Question asked by Robert: Are there any planets that do not actually orbit but are instead stationery relative to their parent stars? Is this scenario possible?
I’m going to say no because I think it’s the most correct answer to your question. But, I need to elaborate.
Firstly, if you have a two-object system, they actually ‘technically’ orbit each other. When you think of a binary system, you normally imagine two objects orbiting each other. Well, according to orbital mechanics, any two bodies in a stable orbit with each other orbit the barycentric coordinates (basically, the center of mass between the centers of the two bodies).
What does that mean? Basically, moons and planets, stars and planets, all orbit each other. As an example, this means the Earth orbits the moon and vice versa. Now, the question is where do you draw the line between what constitutes an object orbiting around another (such as the Earth-Moon system) or two objects orbiting around each other (Like a binary star system).
When one body is much more massive than the second body, the larger body will appear to wobble instead of orbiting around a seperate point – this is because the barycentric coordinates are within the larger body. Now, for some examples of what that means.
Lets use the Earth-Moon system as an example. Earth’s radius is 6,380 km, the Earth-Moon barycentric coordinates are 4,670 km above Earth’s center. This means these coordinates appear within the Earth (or, about 0.732 Earth’s radius) and the moon affectively orbits around the Earth.
Using the Earth-Sun system as an example, these baycentric coordinates are located about 449 km from the center of the sun. This obviously means the Earth orbits around the Sun.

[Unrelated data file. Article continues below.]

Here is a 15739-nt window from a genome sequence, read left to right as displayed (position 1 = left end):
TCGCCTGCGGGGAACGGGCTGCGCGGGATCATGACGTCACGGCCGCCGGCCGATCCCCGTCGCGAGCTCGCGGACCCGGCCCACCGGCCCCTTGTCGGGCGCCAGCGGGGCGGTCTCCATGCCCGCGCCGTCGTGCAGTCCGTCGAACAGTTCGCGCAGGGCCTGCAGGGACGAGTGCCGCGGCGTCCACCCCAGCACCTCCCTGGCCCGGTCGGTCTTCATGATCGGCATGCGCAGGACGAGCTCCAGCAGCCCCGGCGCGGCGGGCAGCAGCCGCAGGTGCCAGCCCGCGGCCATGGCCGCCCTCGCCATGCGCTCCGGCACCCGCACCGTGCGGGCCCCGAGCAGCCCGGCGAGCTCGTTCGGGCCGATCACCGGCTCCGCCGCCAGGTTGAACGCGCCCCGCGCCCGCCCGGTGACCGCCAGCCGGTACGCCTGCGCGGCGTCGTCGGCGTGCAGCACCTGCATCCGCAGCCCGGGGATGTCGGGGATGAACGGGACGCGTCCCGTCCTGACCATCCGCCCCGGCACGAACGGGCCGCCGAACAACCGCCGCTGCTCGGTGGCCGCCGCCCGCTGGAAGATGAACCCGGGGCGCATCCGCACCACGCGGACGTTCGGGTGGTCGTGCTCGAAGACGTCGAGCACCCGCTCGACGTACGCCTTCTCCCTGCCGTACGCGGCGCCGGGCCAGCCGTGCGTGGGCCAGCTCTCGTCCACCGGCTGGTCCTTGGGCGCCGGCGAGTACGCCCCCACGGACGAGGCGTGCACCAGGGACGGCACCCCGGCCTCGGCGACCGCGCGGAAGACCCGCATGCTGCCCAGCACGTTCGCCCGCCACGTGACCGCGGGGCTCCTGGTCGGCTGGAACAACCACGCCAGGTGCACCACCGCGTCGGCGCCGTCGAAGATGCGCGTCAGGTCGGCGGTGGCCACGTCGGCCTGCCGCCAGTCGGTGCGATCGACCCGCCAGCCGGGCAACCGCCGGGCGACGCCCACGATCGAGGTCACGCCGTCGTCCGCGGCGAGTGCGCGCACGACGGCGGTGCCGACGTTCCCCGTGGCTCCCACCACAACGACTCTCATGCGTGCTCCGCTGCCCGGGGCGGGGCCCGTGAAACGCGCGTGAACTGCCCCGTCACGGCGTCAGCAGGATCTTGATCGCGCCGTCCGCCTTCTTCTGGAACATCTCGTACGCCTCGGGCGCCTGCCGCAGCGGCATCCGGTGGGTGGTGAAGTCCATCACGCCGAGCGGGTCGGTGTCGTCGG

Of the planets in our solar system, Jupiter has the greatest affect on the sun since the barycenter coordinates for this system is 1.07 the radius of the Sun (meaning the barycenter is just above the surface of the Sun). Technically, it could be said that Jupiter and the Sun orbit each other (in the traditional binary-system sense) save for the fact that Jupiter is a planet and the Sun is a star. This means that the Sun-Jupiter system isn’t a binary system since a binary system consists of tow objects that are very similar.
Of course, all of this is dependent on what you mean by your use of the phrase ‘relative to the parent star’, but either way I’d have to lean towards no because a planet is much, much, much smaller than a star. For a planet to be of an appropriate size to force a star to orbit around it, the planet would be massive enough to start nuclear fusion at it’s core and ignite – or, in other words, the planet wouldn’t be a planet, it would be a star. The closest you could come to your scenario is to pair a large planet with a small star (such as Jupiter (1 Jupiter Mass) with the brown dwarf OTS 44 (at 15 Jupiter masses, it’s the smallest ‘star’ found to date) or the red dwarf Gliese 570D (at 52 Jupiter masses, it’s the smallest ‘ignited’ star discovered to date). The Sun, for reference, is 1042 Jupiter masses.
Of course, in whichever case you decide to partake, the best you could manage is a system that has a ‘binary’ orbit (meaning the barycentric coordinate isn’t found within either body) but the system wouldn’t be a binary system since both objects are different from one another and you couldn’t come up with a case where a star is orbiting around a planet because they are simply too massive. (after all, for that to happen, the planet must be more massive than the star, at maximum, they could be nearly equal – such as a very large gas giant just shy of being a brown dwarf and a very small brown dwarf just shy of being a gas giant).